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Liberia Facts
Liberia: America's impoverished orphan in Africa
'We stood by America; we will always stand by America'
The people of Liberia extend the hand of friendship and partnership to the people of America.
Clinging to life in Liberia
OPINION: Why, Washington?
American values & democracy in Liberia
Clinging to life in Liberia

When the sun sets over the Atlantic Ocean off the West Coast of Africa, Liberia is plunged into darkness. Even the capital city, Monrovia, boasts only a few points of light where companies and individuals with the means have purchased their own generators, or car batteries are hooked up to lights that use DC power. The rest of the people use candles, if they can afford them.

Life for most Liberians is hell. Getting a battery and keeping it charged is only one of the labors of survival here. The electricity system has long been inoperative, but there is no running water either, and phones are few and far between, when they work.

Most buildings have been severely damaged by war and related looting, and having glass in your windows is a luxury not many homes enjoy.

The food staple is rice, but a 100lb bag, which can feed an average–sized family for a month, costs around $20, more than the whole monthly salary of many civil servants.

And then unemployment is 85 percent, according to the United Nations Development Program (UNDP), or "over 70 percent," according to senior government officials in Monrovia.

How do people survive?
The population is dressed in second–hand clothes, imported in bales and sold everywhere. In fact selling clothes itself is one of the businesses that keep some families alive. A bale costs $100 and, if the clothes are reasonably presentable, can bring in $120 when sold on the street.

In fact, even those employed can rarely survive on a salary alone. Most have to find a way to supplement their pitifully small official incomes with some sort of commerce.

The land is fertile, fed by heavy rains in a season that lasts for more than half the year, and many farmers, some uprooted from their own property by civil war, eke out an existence through subsistence farming on small plots of land.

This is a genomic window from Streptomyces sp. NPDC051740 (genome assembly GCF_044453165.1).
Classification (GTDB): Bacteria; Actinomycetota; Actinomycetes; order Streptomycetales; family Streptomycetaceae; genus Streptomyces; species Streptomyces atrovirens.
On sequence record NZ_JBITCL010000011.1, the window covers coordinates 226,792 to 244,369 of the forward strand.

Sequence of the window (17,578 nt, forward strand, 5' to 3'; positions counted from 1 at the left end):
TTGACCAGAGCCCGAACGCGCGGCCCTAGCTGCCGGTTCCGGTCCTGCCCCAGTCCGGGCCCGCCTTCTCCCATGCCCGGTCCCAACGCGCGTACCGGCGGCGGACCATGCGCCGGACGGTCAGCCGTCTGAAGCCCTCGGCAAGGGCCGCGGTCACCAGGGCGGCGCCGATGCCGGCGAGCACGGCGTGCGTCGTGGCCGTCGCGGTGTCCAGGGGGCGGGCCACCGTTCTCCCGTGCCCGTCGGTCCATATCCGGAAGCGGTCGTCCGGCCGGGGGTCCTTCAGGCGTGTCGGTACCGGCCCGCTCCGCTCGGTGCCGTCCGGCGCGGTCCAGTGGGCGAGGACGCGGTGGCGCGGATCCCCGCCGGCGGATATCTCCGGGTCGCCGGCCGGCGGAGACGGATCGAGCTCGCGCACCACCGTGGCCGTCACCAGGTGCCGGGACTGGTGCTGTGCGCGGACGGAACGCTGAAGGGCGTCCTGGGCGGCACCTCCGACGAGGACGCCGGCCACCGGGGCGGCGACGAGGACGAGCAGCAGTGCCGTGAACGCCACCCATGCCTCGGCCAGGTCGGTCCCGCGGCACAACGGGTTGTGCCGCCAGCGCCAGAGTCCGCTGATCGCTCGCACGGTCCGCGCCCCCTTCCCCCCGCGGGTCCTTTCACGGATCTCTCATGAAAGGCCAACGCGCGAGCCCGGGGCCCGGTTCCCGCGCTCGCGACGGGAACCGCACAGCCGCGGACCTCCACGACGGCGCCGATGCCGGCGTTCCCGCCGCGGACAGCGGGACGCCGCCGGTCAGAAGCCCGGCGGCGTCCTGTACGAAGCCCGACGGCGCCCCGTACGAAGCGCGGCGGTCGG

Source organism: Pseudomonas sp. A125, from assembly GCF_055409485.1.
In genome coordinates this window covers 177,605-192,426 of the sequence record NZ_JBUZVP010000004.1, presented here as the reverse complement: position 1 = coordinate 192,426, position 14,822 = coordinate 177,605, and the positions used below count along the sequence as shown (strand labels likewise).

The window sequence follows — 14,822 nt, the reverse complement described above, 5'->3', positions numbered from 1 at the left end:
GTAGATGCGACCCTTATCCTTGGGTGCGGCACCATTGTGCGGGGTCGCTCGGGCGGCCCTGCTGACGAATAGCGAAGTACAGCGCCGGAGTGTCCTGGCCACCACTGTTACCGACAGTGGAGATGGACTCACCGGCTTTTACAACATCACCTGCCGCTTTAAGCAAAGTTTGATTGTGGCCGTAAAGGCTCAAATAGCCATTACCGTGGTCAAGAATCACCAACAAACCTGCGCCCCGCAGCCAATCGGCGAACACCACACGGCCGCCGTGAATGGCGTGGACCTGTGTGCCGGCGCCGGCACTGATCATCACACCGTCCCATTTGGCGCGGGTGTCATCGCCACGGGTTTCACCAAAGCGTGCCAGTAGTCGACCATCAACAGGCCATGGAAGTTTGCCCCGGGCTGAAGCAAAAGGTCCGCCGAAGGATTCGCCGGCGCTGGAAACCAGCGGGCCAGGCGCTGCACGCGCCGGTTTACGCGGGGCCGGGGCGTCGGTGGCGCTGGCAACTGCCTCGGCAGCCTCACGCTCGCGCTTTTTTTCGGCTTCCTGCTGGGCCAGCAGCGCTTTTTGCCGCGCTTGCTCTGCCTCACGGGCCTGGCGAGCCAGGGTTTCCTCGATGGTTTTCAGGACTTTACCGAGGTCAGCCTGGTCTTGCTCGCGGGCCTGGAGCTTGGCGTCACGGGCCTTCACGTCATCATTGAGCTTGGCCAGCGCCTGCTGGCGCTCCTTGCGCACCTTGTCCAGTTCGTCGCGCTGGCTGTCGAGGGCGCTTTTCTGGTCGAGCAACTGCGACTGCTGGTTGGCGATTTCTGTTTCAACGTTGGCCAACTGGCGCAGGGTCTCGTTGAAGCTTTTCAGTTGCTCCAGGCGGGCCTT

But the extended family is probably the most important life–preserver in Liberia. "If we fire an employee, we fire 50 people who depend on him," says National Port Authority managing director, Alphonso Gaye. The NPA is one of the country's few going concerns, most having been shuttered by the years of civil strife.

There are over a dozen NGOs operating in the country, including the United Nation's World Food Program, which supplies staples to the 130,000 displaced people in the camps on the outskirts of Monrovia.

But nearly all Liberia's three million people live in desperation, or close to it.

A freighter from the Ivory Coast lies capsized at the Monrovia Free Port pier where it docked more than a year ago. A visit to the site in October this year was a gut–wrenching experience.

A couple hundred boys were clambering over the flooded vessel and in the water it is submerged in, looking for anything at all they could salvage, to keep or sell. On the quay, small groups argued over the loot.

The subject of one group's dispute? A pair of plastic flip flops that had been recovered from the wreck.

Over 30 men and boys have lost their lives here, and one container pulled from the ship was found with 16 skeletons inside, boys who had lost their lives desperately fighting over plastic shoes or the like.